Stuart Stevens is a senior adviser to the Lincoln Project and author of “It Was All A Lie: How the Republican Party Became Donald Trump."

Open your window and you can hear the nervous chatter of Democrats across the country worried that the images of civil unrest in Wisconsin will tilt the election toward President Trump. “This is how Democrats lose” is the gist of the lead in a number of articles. I have a different view.

Look at the numbers: Trump won the presidency in 2016 with 46.1 percent of the electorate; Mitt Romney lost with 47.2 percent. What was the difference? An increase in third party voting — that’s not happening this year — and a decline for the first time in 20 years in non-White turnout. It makes for a pretty simple equation: If non-White turnout continues to decline, Joe Biden probably can’t win. If non-White turnout returns to a level of the previous three presidential elections, it’s hard for him to lose.

You can call what is happening in Wisconsin and elsewhere protests, which they are, but they are also get-out-the-vote rallies for the Black community. In 2012, Romney lost Wisconsin by 7 percentage points; Trump won by just less than 1 percentage point. But Romney got more votes. What was the difference? Forty thousand fewer voters showed up in the greater Milwaukee area. Does anyone really think that if the election were held on Tuesday that African American turnout would not hit record levels?

Trump started a cultural war when he took office and, like his trade war, he lost it. Not long ago he was in Alabama campaigning for Sen. Luther Strange in the special election to replace Jeff Sessions and attacking NFL players who took a knee. “Get that son of a bitch off the field,” Trump bellowed. Now entire teams of professional basketball and baseball players (and other athletes in other sports) are refusing to play in solidarity with Black Lives Matter. After my home state of Mississippi pulled down the state flag featuring the Confederate battle flag, Trump found himself attacking NASCAR for banning the Confederate flag. A Republican president on the wrong side of a cultural war with NASCAR?

Trump is betting that it’s still 1968 in the United States, and in a narrow way he isn’t wrong. But his problem is that he’s the incumbent, the Lyndon Johnson to Joe Biden’s Richard Nixon, whose campaign slogan was, “Bring us together.” In the latest post-Republican National Convention Morning Consult poll, only 32 percent believe the country will be safer if Trump wins vs. 43 percent who think it will be less safe. Fifty-two percent think Trump’s reelection will lead to more violence while only 25 percent think it will lead to less violence. While 27 percent say, “Trump will protect us from the chaos,” 46 percent believe “Trump is the source of the chaos.”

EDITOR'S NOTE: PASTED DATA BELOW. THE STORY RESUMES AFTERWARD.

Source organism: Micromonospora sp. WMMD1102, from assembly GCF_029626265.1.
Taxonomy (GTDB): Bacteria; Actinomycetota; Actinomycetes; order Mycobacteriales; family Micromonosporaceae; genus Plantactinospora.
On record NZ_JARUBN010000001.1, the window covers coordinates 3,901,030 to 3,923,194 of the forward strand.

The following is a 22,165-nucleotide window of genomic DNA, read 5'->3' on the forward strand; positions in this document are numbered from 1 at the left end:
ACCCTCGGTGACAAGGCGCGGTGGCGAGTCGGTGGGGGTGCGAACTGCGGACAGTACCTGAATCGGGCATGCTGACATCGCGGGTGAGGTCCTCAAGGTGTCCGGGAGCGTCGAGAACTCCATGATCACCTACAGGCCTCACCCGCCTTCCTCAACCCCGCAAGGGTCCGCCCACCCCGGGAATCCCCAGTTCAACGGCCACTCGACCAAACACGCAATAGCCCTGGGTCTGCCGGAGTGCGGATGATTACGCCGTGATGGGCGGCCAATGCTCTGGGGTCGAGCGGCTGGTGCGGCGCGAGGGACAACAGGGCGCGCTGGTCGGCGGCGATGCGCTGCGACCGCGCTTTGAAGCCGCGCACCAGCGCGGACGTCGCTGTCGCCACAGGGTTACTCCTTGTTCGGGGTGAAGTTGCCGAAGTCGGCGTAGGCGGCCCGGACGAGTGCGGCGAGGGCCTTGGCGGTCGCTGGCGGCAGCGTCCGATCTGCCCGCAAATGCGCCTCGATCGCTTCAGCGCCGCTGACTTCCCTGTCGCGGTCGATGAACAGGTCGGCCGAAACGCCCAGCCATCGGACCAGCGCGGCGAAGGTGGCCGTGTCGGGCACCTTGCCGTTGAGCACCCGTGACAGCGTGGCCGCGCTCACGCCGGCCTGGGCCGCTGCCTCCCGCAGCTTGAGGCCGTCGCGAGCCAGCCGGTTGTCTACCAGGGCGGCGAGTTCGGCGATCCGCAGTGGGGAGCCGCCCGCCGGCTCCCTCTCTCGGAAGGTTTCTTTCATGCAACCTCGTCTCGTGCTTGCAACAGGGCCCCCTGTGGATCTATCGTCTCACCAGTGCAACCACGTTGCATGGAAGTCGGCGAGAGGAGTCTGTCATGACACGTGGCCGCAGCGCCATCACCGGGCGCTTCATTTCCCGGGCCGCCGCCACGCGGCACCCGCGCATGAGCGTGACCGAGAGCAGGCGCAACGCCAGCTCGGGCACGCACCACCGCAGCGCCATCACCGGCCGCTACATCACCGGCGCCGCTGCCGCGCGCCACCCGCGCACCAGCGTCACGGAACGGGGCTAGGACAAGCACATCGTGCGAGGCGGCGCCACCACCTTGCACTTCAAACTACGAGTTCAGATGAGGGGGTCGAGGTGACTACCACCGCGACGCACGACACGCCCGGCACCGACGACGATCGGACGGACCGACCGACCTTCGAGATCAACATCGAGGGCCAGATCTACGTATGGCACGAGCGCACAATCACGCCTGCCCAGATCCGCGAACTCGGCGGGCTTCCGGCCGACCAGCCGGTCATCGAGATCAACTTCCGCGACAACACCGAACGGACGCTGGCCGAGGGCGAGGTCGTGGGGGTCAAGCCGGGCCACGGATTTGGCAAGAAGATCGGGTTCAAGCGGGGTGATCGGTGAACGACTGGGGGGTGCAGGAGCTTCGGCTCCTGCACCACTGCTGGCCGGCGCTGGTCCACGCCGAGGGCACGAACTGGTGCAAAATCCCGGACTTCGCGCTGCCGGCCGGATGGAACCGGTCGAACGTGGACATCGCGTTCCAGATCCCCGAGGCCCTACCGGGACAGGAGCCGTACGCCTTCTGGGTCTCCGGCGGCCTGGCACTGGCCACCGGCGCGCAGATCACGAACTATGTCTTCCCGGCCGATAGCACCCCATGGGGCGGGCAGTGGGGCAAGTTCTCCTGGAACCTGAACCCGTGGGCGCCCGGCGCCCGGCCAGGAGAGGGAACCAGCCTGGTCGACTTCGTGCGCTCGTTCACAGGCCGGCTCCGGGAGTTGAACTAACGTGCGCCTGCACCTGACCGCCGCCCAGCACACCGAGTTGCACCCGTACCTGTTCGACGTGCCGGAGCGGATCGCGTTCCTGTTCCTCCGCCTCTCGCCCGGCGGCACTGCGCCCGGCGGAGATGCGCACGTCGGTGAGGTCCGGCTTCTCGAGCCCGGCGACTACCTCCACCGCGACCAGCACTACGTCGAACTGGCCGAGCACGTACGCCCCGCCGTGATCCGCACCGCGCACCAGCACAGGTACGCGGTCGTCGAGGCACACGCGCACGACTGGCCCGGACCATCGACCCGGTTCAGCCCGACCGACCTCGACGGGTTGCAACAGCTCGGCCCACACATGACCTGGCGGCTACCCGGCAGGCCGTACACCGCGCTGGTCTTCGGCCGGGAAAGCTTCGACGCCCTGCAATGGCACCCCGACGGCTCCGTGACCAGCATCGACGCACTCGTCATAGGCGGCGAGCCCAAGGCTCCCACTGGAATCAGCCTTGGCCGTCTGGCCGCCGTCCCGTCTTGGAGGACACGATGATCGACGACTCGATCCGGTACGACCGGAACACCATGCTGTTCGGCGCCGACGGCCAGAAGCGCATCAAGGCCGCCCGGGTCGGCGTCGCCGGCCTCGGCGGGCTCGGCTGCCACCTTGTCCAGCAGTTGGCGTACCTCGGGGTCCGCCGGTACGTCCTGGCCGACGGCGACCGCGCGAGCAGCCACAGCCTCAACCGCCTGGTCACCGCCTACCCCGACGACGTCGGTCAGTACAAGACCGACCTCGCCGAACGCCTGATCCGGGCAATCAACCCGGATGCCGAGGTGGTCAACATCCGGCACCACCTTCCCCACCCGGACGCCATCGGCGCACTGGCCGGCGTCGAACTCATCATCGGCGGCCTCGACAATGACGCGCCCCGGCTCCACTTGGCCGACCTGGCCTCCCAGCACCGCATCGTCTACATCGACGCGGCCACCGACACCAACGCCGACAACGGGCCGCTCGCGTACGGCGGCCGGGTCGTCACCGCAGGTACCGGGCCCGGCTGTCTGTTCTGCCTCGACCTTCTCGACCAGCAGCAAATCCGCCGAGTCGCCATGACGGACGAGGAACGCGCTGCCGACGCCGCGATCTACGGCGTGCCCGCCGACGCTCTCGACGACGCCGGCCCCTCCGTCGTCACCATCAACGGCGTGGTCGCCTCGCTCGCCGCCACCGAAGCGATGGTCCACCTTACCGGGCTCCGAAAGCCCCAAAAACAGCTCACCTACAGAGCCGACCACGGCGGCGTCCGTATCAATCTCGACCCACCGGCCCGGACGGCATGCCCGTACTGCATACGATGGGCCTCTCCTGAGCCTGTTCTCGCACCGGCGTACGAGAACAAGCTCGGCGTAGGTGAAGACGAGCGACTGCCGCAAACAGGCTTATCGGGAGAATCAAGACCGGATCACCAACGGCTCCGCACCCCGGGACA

Who’s the radical in the race? By a margin of 13 points, voters view Trump as more radical than Biden (34 percent to 21 percent.) Who would handle protests better? Voters prefer Biden 43 percent to 35 percent.

In short, Trump is losing $5 on every sale and hoping to make it up on volume.

Trump’s basic problem is that he doesn’t understand how America has changed. Women who live in the suburbs don’t think of themselves as “suburban housewives.” Your average White teenager in the South looks to Black rap stars as cultural icons more than to Robert E. Lee. Americans who live in the suburbs don’t want to think of themselves as afraid of diversity in their neighborhoods. They want their children to see them as role models who would welcome new neighbors from a different ethnic or religious background.

Nothing in our culture from sports to music to television to films paints a positive view of bigotry and hate. Only in isolated corners of the digital universe do the haters and racists find others who reinforce their anger and bitterness.

I’ve worked in five Republican presidential contests including the 2004 reelection campaign of George W. Bush, the only Republican to win the popular vote in the past 32 years. Watching the Democratic convention, I felt like a football coach seeing a team focused on fundamentals. Politics will always be about addition and not subtraction. From John Kasich to Bernie Sanders, we saw old-fashioned coalition building. Republicans were like a team coached by a star player who was determined that every play depend on his ability to execute. It was vain, self-indulgent and ineffective.

We will soon be in the campaign stretch, when odds are good that the problems most troubling Americans will revolve around the economy and the disruption created by a failed covid-19 response. Kids who went away to college this month will likely be back at home when their campuses have reverted to all-remote learning. Schools that do open for in-class sessions will likely be closing or are soon to close, with parents watching their kids’ anxiety rise while their education suffers. There will be far fewer Friday night lights this fall, and family reunions at Thanksgiving and at holidays that follow look to be extra-complicated, both if you need to travel and then once you and yours finally get together.

The fabric of American life has been torn and the calming presence of a man who actually knows how to be president will be far more appealing than a red-faced screamer furious at what has happened on his watch.

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